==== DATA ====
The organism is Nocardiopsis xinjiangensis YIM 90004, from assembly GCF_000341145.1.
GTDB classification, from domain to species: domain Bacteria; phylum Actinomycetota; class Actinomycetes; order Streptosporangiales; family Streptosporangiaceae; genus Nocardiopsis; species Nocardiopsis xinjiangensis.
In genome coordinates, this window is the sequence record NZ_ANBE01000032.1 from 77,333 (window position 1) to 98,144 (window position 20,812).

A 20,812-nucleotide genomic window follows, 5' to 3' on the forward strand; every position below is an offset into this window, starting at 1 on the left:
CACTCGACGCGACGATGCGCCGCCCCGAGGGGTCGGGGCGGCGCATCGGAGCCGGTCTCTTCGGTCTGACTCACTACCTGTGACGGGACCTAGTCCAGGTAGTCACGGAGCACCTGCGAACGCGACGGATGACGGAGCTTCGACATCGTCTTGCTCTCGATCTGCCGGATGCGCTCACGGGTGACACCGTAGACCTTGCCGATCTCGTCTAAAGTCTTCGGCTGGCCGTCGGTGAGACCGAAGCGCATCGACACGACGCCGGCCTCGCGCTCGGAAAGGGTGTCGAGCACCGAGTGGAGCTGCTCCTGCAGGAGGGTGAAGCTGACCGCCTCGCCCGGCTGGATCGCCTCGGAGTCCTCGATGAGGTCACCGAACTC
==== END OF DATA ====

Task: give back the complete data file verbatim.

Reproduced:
The organism is Nocardiopsis xinjiangensis YIM 90004, from assembly GCF_000341145.1.
GTDB classification, from domain to species: domain Bacteria; phylum Actinomycetota; class Actinomycetes; order Streptosporangiales; family Streptosporangiaceae; genus Nocardiopsis; species Nocardiopsis xinjiangensis.
In genome coordinates, this window is the sequence record NZ_ANBE01000032.1 from 77,333 (window position 1) to 98,144 (window position 20,812).

A 20,812-nucleotide genomic window follows, 5' to 3' on the forward strand; every position below is an offset into this window, starting at 1 on the left:
CACTCGACGCGACGATGCGCCGCCCCGAGGGGTCGGGGCGGCGCATCGGAGCCGGTCTCTTCGGTCTGACTCACTACCTGTGACGGGACCTAGTCCAGGTAGTCACGGAGCACCTGCGAACGCGACGGATGACGGAGCTTCGACATCGTCTTGCTCTCGATCTGCCGGATGCGCTCACGGGTGACACCGTAGACCTTGCCGATCTCGTCTAAAGTCTTCGGCTGGCCGTCGGTGAGACCGAAGCGCATCGACACGACGCCGGCCTCGCGCTCGGAAAGGGTGTCGAGCACCGAGTGGAGCTGCTCCTGCAGGAGGGTGAAGCTGACCGCCTCGCCCGGCTGGATCGCCTCGGAGTCCTCGATGAGGTCACCGAACTC